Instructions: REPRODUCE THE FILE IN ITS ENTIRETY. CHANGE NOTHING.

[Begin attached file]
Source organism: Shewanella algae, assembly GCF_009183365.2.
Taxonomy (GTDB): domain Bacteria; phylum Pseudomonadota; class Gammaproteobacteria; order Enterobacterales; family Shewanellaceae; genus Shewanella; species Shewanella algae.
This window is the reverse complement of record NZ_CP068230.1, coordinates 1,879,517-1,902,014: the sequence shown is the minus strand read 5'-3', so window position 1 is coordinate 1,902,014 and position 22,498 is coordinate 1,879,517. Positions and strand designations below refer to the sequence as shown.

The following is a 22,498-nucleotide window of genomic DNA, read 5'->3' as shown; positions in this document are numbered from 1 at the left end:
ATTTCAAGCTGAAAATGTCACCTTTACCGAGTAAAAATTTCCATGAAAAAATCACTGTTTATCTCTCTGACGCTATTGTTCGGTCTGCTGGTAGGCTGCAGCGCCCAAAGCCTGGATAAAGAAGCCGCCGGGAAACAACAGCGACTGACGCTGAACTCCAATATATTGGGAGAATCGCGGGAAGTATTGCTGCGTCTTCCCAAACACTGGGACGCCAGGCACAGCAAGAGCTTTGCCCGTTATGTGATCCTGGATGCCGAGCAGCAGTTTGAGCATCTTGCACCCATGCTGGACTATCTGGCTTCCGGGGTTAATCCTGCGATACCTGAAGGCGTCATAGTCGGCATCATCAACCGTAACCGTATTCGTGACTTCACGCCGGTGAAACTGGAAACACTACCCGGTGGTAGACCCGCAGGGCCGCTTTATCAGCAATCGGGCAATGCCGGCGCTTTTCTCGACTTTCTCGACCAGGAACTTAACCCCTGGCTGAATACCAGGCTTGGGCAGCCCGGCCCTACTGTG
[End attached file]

Source organism: Shewanella algae, assembly GCF_009183365.2.
Taxonomy (GTDB): domain Bacteria; phylum Pseudomonadota; class Gammaproteobacteria; order Enterobacterales; family Shewanellaceae; genus Shewanella; species Shewanella algae.
This window is the reverse complement of record NZ_CP068230.1, coordinates 1,879,517-1,902,014: the sequence shown is the minus strand read 5'-3', so window position 1 is coordinate 1,902,014 and position 22,498 is coordinate 1,879,517. Positions and strand designations below refer to the sequence as shown.

The following is a 22,498-nucleotide window of genomic DNA, read 5'->3' as shown; positions in this document are numbered from 1 at the left end:
ATTTCAAGCTGAAAATGTCACCTTTACCGAGTAAAAATTTCCATGAAAAAATCACTGTTTATCTCTCTGACGCTATTGTTCGGTCTGCTGGTAGGCTGCAGCGCCCAAAGCCTGGATAAAGAAGCCGCCGGGAAACAACAGCGACTGACGCTGAACTCCAATATATTGGGAGAATCGCGGGAAGTATTGCTGCGTCTTCCCAAACACTGGGACGCCAGGCACAGCAAGAGCTTTGCCCGTTATGTGATCCTGGATGCCGAGCAGCAGTTTGAGCATCTTGCACCCATGCTGGACTATCTGGCTTCCGGGGTTAATCCTGCGATACCTGAAGGCGTCATAGTCGGCATCATCAACCGTAACCGTATTCGTGACTTCACGCCGGTGAAACTGGAAACACTACCCGGTGGTAGACCCGCAGGGCCGCTTTATCAGCAATCGGGCAATGCCGGCGCTTTTCTCGACTTTCTCGACCAGGAACTTAACCCCTGGCTGAATACCAGGCTTGGGCAGCCCGGCCCTACTGTG